Bronchitis is an inflammation of the bronchial tubes, the part of the respiratory system that leads into the lungs. There are two types of bronchitis -- acute bronchitis and chronic bronchitis. Acute bronchitis usually appears after a respiratory infection, such as a cold, and can be caused by either a virus or bacteria. Chronic bronchitis does not have a sudden onset and is most frequently caused by long term irritation of the bronchial tubes. Bronchitis is considered chronic if symptoms continue for three months or longer. (Chronic bronchitis is a type of COPD.) Bronchitis caused by allergies can also be classified as chronic bronchitis.
Asthma is sometimes under diagnosed, especially in children under 5 years old. Their asthma is sometimes labeled as chronic bronchitis or wheezy bronchitis. Although not all wheezes and coughs are caused by asthma, asthma should be considered whenever there is episodic, chronic, or recurrent cough or wheezing without a clear reason -- especially in children.
What are the symptoms of chronic bronchitis?
Symptoms may not be immediately obvious for chronic bronchitis. They include:
- Chronic productive cough (a cough that produces mucus) that increases in strength and frequency
- Shortness of breath or wheezing, especially during exercise
- Chest pain
What causes chronic bronchitis?
Chronic bronchitis is caused most often by exposure to airborne pollutants such as cigarette smoke, excessive dust in the air, or chemicals. The constant exposure to such pollutants begins to cause damage in the bronchioles (the smaller airways in the lungs), as the bronchial lining becomes inflamed.
Is chronic bronchitis dangerous?
Untreated chronic bronchitis can be very serious. As the bronchitis worsens, air exchange during breathing becomes less efficient and places strain on the heart. In addition, people with chronic bronchitis have an increased risk of developing other illnesses, such as colds or pneumonia. If the bronchitis is caused by smoking, the bronchitis and breathing problems will get worse as the smoking continues.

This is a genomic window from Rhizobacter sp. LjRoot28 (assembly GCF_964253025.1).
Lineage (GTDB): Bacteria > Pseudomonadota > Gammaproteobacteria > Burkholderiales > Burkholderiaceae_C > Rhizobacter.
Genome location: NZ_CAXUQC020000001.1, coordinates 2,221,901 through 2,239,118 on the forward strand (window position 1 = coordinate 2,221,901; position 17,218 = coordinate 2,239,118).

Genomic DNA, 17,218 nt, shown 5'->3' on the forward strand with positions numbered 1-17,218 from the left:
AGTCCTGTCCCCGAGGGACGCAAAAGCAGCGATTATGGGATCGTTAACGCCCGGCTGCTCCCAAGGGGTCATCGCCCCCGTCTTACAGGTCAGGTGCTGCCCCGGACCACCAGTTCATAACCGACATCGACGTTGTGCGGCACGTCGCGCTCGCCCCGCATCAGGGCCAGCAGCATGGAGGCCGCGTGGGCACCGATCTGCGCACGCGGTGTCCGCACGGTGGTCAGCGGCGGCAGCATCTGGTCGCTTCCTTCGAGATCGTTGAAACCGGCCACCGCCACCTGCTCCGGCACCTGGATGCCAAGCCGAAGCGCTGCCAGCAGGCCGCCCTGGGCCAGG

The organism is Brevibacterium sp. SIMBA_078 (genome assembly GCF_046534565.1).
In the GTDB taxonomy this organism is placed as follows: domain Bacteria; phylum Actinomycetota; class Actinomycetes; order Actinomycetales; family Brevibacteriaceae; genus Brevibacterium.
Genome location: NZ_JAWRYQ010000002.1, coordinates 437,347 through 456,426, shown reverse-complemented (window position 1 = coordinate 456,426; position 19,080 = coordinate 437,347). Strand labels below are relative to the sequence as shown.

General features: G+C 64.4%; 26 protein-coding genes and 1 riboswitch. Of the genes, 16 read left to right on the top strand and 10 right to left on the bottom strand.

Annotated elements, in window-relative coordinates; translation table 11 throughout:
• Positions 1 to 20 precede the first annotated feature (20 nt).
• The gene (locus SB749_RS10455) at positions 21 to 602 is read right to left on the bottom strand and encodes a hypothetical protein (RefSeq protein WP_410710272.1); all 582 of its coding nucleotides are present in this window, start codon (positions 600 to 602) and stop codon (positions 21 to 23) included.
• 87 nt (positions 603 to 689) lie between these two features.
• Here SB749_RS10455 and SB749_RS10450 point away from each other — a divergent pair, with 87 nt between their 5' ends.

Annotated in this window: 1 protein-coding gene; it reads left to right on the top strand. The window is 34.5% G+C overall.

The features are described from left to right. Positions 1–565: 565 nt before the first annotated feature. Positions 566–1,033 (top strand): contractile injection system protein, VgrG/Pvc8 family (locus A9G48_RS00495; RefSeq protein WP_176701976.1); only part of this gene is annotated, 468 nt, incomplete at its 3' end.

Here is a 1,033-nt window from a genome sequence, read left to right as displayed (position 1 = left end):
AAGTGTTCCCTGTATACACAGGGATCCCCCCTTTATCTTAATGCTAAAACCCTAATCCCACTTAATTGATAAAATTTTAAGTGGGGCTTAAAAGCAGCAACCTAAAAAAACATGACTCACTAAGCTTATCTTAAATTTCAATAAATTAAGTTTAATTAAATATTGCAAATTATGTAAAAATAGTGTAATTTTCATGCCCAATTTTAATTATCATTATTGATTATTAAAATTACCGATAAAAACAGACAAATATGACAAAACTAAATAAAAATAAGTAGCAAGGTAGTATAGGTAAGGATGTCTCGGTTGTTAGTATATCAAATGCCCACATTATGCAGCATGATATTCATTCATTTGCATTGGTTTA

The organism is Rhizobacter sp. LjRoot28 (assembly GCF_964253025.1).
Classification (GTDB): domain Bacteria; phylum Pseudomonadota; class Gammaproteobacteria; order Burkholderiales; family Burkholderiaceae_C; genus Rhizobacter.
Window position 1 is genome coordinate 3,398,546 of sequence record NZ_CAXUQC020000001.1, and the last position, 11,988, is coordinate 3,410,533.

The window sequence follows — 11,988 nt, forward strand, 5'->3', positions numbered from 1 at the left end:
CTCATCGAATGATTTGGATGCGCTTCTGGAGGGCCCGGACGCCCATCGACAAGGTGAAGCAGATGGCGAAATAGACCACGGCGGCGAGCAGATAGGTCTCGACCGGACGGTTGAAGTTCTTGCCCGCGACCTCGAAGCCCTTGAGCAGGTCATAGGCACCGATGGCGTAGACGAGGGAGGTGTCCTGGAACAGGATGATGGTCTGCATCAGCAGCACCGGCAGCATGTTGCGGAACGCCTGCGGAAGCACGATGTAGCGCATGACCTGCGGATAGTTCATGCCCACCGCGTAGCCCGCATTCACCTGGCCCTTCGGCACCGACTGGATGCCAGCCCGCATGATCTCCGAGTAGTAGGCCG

How is chronic bronchitis treated?
The main way to treat chronic bronchitis is to avoid the irritant that is causing the illness. For allergy-induced bronchitis, this means removing the allergens from the home or work environment. For smokers, this means quitting smoking.
To treat the bronchitis symptoms, increase the humidity in the air to ease the dry, scratchy throat. Try taking a cough suppressant at night to enable a good night's sleep. Keep in mind that the use of cough suppressants often is discouraged during the day to allow the body to cough out the mucus. Allergic bronchitis may be treated with antihistamine medications to reduce the allergic reaction.
Prescription medications may also help. Bronchodilators can help to open the airways, and steroid drugs can help to reduce the inflammation in the bronchioles. For severe or very long-term cases, doctors may prescribe oxygen therapy to allow proper oxygenation throughout the body.
National Asthma Education and Prevention Program Expert Panel Report: guidelines for the diagnosis and management of asthma update on selected topics -- 2002. J Allergy Clin Immunol. 2002 Nov;110(Suppl 5):S141-219.
Allen J. Blaivas, DO, Clinical Assistant Professor of Medicine UMDNJ-NJMS, Attending Physician in the Division of Pulmonary, Critical Care, and Sleep Medicine, Department of Veteran Affairs, VA New Jersey Health Care System, East Orange, NJ. Review provided by VeriMed Healthcare Network. Previoulsy reviewed by David A. Kaufman, MD, Section Chief, Pulmonary, Critical Care & Sleep Medicine, Bridgeport Hospital-Yale New Haven Health System, and Assistant Clinical Professor, Yale University School of Medicine, New Haven, CT. Review provided by VeriMed Healthcare Network. (6/1/2010)
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